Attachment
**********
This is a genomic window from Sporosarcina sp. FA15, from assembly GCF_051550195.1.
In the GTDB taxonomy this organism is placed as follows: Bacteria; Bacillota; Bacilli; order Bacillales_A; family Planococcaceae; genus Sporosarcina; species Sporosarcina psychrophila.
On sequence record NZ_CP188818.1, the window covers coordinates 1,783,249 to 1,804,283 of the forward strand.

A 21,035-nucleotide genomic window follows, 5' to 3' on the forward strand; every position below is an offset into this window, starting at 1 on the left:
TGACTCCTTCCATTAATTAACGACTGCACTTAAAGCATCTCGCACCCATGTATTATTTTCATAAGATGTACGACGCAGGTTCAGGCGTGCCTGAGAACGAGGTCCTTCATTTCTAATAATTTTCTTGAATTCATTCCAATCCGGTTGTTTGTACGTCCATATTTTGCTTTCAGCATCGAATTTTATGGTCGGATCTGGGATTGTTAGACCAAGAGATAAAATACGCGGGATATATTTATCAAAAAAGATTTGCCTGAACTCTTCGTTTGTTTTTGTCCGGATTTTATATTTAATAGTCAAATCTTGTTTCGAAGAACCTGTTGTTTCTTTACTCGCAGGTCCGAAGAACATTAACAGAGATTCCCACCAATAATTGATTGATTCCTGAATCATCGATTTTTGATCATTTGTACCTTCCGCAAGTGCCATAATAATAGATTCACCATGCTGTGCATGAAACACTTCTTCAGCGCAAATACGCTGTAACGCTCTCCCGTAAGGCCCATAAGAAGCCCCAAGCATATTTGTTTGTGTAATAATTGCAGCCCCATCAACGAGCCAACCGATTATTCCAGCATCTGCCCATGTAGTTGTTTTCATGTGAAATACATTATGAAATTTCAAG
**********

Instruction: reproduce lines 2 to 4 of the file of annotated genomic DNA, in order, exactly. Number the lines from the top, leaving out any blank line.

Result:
In the GTDB taxonomy this organism is placed as follows: Bacteria; Bacillota; Bacilli; order Bacillales_A; family Planococcaceae; genus Sporosarcina; species Sporosarcina psychrophila.
On sequence record NZ_CP188818.1, the window covers coordinates 1,783,249 to 1,804,283 of the forward strand.

A 21,035-nucleotide genomic window follows, 5' to 3' on the forward strand; every position below is an offset into this window, starting at 1 on the left: